Oof. The deadline for this is tomorrow. I was able to get the other two challenges done in pretty good time, but between vacation and Occupy Writers and coming home, getting this one wrapped up was a close thing. The sphinx entry for Sommer Leigh‘s League of Monstrology is tomorrow; the final post for the Rule of Three is Wednesday, and I’ve got a copy writing gig that demands time this week, as does the rest of the writing. Suddenly I feel quite busy.
Here are Rachael’s parameters:
This isn’t “due” until October 3rd, but I don’t like things hanging over me. Here is the challenge as described by Rachael:
Write a blog post in 200 words or less, excluding the title. It can be in any format, whether flash fiction, non-fiction, humorous blog musings, poem, etc. The blog post should:
- include the word “imago” in the title
- include the following 4 random words: “miasma,” “lacuna,” “oscitate,” “synchronicity,”
If you want to give yourself an added challenge (optional and included in the word count), make reference to a mirror in your post.
For those who want an even greater challenge (optional), make your post 200 words EXACTLY!
So – the story.
And Imago Was His Name-O
“Oscitate is to lacuna as what is to miasma?”
“I don’t understand the question.”
Scary long caterpillar eyebrows wiggled over horn-rimmed glasses at him. The eyebrows were not pleased. “It’s an analogy? You don’t pass the test, you don’t graduate.”
Dr. Eyebrows’ statement sounded more like a question that was really asking, “How did you make it this far?” or “What did I do to deserve this?”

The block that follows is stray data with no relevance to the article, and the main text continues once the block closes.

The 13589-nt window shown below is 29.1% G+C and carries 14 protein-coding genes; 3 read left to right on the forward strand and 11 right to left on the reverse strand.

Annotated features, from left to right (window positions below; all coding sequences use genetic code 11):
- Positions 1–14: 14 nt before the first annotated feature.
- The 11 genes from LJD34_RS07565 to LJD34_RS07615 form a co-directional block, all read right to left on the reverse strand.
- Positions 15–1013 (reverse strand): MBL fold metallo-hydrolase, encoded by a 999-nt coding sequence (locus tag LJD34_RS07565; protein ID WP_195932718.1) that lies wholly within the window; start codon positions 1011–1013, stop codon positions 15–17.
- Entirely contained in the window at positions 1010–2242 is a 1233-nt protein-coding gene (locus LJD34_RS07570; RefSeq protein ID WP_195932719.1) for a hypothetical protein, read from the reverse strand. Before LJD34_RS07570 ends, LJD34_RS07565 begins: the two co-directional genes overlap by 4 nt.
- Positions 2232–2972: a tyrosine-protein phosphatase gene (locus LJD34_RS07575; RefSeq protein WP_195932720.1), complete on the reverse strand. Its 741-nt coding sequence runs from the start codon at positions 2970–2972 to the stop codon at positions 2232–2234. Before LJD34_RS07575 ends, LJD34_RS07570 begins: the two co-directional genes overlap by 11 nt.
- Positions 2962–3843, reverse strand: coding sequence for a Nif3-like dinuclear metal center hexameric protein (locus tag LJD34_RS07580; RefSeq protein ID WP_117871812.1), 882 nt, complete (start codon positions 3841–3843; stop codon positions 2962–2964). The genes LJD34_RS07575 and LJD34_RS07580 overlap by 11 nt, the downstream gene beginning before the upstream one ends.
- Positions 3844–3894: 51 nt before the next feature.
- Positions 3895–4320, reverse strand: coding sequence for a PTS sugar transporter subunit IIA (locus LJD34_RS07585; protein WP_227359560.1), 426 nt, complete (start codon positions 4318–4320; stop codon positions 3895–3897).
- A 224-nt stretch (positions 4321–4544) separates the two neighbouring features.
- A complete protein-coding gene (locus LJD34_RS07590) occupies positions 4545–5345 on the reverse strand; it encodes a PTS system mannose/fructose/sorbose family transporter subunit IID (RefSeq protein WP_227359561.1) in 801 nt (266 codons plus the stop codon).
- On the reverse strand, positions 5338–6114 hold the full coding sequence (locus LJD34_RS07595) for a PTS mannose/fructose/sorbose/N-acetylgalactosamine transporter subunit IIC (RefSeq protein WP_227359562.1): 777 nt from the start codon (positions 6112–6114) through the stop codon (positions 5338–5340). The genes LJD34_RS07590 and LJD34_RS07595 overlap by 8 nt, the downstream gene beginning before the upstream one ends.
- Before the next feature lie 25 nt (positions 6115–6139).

“It’s just a study session.”
“Give me the correct word. Oscitate is to lacuna,” he pronounced, world weariness hanging on every syllable, “as what is to miasma.”
Kevin looked at his reflection, mirrored in the glasses. Eyebrows had never liked him. He thought Kevin was always cutting to smoke pot, which was his explanation for why Kevin always looked so dull in class, and he made no secret of his suspicions.
“They were on the worksheet,” Eyebrows emphasized. “You do know what oscitate means? Synchronicity?”
“Yeah, see, about that,” Kevin started, pushing all of the English teacher’s buttons, “no.”
Eyebrows’ face turned a pleasing shade of red – no, cinnabar. “Get out of my classroom.”
“You’re the boss.” He stopped at the door. “The answer is ‘fart.’”
There’s a competition, so you can vote for this story here if you like it – and if you follow the link back to Rachael’s, you’ll also see all of the other entrants. Check out some other stories before casting your ballot. (You can vote multiple times, but don’t. Not cool, bro.)
Rachael’s first challenge for us is to write a piece of flash fiction. Here are the exact parameters:
Write a short story/flash fiction story in 200 words or less, excluding the title. It can be in any format, including a poem. Begin the story with the words, “The door swung open” These four words will be included in the word count.
If you want to give yourself an added challenge (optional), use the same beginning words and end with the words: “the door swung shut.” (also included in the word count)
For those who want an even greater challenge, make your story 200 words EXACTLY!
I opened and closed with the formula and made 200 words. (more…)
I’m taking part in a blog-building campaign that runs through October. It’s organized by the fearless Rachael Harrie at Rach Writes. I haven’t done one of these before, so I expect it will mean a little bit more dramaturgy in content, in addition to the series I’m just starting.
She holds the occasional “challenges” – an example of which was the A-Z Challenge this past spring – one post per day titled and themed around sequential letters of the alphabet.
I’m a little leery of what this means in terms of work and the time it will take away from actually working on manuscripts, but I’m hoping that it will add some structure, discipline, and readership.
Off we go!